P.S. Although I do not have an enlarger big enough for 5x7, I occasionally shoot a 5x7 of a larger format subject just in case some day I have access to commercial equipment capable of scanning and printing a neg this big.

-- Nick Jones (nfjones@pitt.edu), September 30, 2001.


I am new to contact printing(2-3yrs), well at least when it comes to making a finished print. I, like a number of people have been making contacts for a long time as far as for "contact sheets" in all the formats for the use of checking framing, a rough focus check, exposure and who knows what else. I have done this in all formats thru 8X10. And I must say, that I had this notion that contact printing was for those who could not get access to a good enlarger. I know better now! I had never really looked at photographs as anything other than a way to record information, and I had not been exposed to "Fine Printing" for exhibition. But aprox. 3 years ago I happened into a small exhibit of BW prints. The exhibit was made up of contact prints in all formats from 35mm up to 8x10. Well that exhibit(though I did not really like the subject) is what really turned my head about photography as "ART". And the format that I liked most was 5x7 followed by a set of 35mm contacts, that were like Fine Jewels. And I was told by the owner that the 35mm contacts attracted the most attention(and were the best sellers), because people (non photographers) thought they were the MOST detailed ;-). So like other posts I think 5x7 can be an excellent format for contact printing. And I find myself using more 5x7 and 8x10 over 4x5 for contact printing. So my vote is for it.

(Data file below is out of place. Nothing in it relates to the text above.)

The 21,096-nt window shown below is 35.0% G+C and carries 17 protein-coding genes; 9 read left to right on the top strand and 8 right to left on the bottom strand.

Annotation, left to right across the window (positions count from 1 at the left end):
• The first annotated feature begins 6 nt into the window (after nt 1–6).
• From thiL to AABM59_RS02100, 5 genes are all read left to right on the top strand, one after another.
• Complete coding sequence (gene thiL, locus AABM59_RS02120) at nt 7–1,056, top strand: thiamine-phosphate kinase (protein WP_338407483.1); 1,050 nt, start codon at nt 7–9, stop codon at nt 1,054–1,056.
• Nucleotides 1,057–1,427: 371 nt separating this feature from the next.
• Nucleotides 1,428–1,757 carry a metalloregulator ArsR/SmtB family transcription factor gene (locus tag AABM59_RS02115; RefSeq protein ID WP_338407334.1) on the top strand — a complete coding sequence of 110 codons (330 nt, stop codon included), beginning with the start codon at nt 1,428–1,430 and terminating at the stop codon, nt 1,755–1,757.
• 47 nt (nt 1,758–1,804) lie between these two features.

-- R. L. (Mac) McDonald (rmacsteam@aol.com), October 01, 2001.

I just wanted to second what Nick said. It depends on the image itself as much as the viewing situation (holding in hand vs. wall of exhibit, etc.). I've been doing 5x7 contacts for a year and a half, and I also feel the info needs to be kept simple. I like the shape and the size for the head-and-shoulders or head-to-mid-chest portrait. I also like it for the head-only portrait and, apropos of that, 5x7 is the largest I would want to go for that type of image. I really dislike great big heads, whether on a big wall or no.... -jeff buckels (albuquerque nm)

-- Jeff Buckels (jeffbuck@swcp.com), October 01, 2001.

Say, I wanted to clarify something. Some images can be very "busy", in a way, w/o being complex. For example, I just took a picture of a tree. It's a simple image -- tree w/ a little foreground and a little background. The tree itself fills the center 60% or so of the frame. It's just a picture of a tree. Just the same, it's quite rich (I hope) in detail, that is, there is a pretty dense tangle of boughs, branches, and leaves. I don't think it's the kind of image that needs to be bigger than 5x7 (and certainly not bigger than 8x10). Some compositions are quite simple yet have many "notes" .... -jb

-- Jeff Buckels (jeffbuck@swcp.com), October 01, 2001.